EMC Cuts New Deal With USPS

The U.S. Postal Service carries 206 billion pieces of mail or other information for people across the country each year, but who helps the agency manage that
glut of data?

Answer: EMC, thanks to a new five-year, $30 million contract the company
signed with the USPS.

Under an indefinite delivery, indefinite quantity contract, the Hopkinton,
Mass., maker of information management systems will provide certain software
applications to help the USPS improve the way it manages the Symmetrix and
Clariion networked storage servers it purchased from EMC.

USPS will now use EMC ControlCenter to monitor and manage its
Symmetrix and Clariion machines; EMC Centera for content
addressed storage (CAS); and EMC SRDF and EMC TimeFinder to provide
non-disruptive access to data.

Currently, the USPS has about 650 terabytes of EMC storage capacity to house
data from its Web site, postal tracking systems, financial, human resources
and retail applications. The storage systems support mainframes and servers
located in USPS data centers in Eagan, Minn., and San Mateo, Calif.

Terms of the deal also call for EMC Consulting to work with USPS to conduct
an infrastructure assessment and provide project management and design and
implementation services.

USPS said in a statement the deal will help it bring its Enterprise Storage
Platform Requirement, an initiative to build out and upgrade the USPS
storage infrastructure, to fruition. It will also ensure business continuity
and disaster recovery.

USPS Vice President and CTO Bob Otto said the contract
will help USPS meet the increase of data from servers and mainframes.

“Not only are we experiencing 200 percent storage growth in certain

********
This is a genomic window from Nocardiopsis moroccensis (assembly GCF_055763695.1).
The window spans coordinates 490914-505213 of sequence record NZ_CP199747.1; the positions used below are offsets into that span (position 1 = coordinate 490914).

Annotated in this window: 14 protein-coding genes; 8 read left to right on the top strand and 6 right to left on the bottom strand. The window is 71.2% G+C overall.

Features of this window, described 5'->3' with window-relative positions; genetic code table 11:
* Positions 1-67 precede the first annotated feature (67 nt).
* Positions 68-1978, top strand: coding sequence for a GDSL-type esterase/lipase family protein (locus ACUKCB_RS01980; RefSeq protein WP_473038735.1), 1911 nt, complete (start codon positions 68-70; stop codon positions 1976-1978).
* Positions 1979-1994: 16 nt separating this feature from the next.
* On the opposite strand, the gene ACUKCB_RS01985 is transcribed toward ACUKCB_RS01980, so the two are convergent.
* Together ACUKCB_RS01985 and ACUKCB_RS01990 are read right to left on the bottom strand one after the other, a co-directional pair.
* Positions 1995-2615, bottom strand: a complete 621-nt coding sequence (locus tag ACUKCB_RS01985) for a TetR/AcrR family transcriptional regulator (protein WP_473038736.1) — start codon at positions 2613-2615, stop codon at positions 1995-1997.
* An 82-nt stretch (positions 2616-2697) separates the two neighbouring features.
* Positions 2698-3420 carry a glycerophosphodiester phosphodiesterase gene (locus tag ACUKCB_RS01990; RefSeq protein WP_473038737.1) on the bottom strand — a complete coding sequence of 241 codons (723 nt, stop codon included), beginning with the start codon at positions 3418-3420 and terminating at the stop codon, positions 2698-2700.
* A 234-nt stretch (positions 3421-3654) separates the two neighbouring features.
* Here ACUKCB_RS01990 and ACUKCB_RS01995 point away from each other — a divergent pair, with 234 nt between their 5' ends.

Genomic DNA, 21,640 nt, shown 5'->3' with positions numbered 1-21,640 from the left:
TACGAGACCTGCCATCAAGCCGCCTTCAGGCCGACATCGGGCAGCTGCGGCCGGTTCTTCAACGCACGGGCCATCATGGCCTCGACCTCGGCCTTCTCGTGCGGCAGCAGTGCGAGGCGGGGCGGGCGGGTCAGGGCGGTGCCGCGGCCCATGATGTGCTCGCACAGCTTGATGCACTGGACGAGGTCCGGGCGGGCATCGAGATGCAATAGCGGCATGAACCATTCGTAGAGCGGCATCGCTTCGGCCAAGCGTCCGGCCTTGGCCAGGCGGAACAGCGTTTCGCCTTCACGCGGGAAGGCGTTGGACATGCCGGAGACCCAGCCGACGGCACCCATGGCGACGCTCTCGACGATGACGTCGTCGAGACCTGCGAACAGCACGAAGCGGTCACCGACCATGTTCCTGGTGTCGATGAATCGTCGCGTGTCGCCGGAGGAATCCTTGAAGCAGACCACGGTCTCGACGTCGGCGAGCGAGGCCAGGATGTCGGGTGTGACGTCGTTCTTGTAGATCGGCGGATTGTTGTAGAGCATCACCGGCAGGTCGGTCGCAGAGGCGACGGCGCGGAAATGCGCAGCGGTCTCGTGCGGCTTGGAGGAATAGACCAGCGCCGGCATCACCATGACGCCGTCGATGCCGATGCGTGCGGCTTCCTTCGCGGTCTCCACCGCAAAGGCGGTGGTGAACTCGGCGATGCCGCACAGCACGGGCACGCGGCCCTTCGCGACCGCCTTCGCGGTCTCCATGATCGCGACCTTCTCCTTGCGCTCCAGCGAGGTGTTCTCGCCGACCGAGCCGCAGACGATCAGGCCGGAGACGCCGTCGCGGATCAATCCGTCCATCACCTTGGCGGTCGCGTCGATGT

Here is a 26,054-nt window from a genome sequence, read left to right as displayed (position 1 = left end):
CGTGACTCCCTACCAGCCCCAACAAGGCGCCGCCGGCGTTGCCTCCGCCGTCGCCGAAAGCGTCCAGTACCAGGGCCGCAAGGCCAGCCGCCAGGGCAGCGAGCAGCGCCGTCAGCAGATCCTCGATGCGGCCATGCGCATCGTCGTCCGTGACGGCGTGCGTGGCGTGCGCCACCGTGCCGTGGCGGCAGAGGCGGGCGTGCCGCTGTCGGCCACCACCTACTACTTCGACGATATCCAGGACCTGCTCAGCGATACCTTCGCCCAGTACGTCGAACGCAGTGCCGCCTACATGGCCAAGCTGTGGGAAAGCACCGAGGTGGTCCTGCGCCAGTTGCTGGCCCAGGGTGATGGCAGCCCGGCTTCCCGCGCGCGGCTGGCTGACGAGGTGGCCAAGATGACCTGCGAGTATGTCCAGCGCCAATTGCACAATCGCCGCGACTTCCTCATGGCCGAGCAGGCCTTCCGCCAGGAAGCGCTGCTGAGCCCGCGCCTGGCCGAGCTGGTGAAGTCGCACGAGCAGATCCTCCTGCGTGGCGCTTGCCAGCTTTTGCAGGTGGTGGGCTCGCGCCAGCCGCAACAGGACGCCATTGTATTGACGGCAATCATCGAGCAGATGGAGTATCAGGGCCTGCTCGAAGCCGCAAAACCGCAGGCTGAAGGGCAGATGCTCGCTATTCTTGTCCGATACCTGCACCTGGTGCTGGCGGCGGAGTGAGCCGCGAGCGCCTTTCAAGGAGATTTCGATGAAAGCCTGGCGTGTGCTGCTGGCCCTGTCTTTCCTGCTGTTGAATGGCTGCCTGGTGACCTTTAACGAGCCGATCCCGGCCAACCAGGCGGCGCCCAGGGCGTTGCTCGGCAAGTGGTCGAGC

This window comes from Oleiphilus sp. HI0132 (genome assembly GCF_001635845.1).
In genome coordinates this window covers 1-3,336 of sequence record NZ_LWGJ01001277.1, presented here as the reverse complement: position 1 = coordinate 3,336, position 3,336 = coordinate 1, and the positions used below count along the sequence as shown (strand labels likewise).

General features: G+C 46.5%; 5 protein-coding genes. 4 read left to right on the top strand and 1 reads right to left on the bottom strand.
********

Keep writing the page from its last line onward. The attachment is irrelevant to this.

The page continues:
operations, but our storage environment is becoming increasingly layered,”
said Otto.

Otto’s reference to a layered storage environment is a solid validation for
EMC, which has spent the last few years hawking its vision of information
lifecycle management (ILM). ILM is a strategy to help customers maintain
data from its inception until it is ready to be destroyed.

In ILM, data is often prioritized, meaning it is placed with varying levels
of storage and retrieval policies based on the importance of the data. For
example, important or frequently accessed files are usually kept in high
functioning, more expensive storage in a network. Minor files may be placed
with less expensive storage.

That a major government agency is upgrading its existing technology
foundation is good news for vendors, such as EMC, which vies for space in
corporate data centers with IBM, HP, Hitachi Data Systems and a slew of
smaller storage gear providers.

The deal points to the increasing glut of data.
Some of the data, such as patients’ X-rays from health care providers, will
likely have to be stored for many years under new federal compliance
regulations, such as HIPAA.

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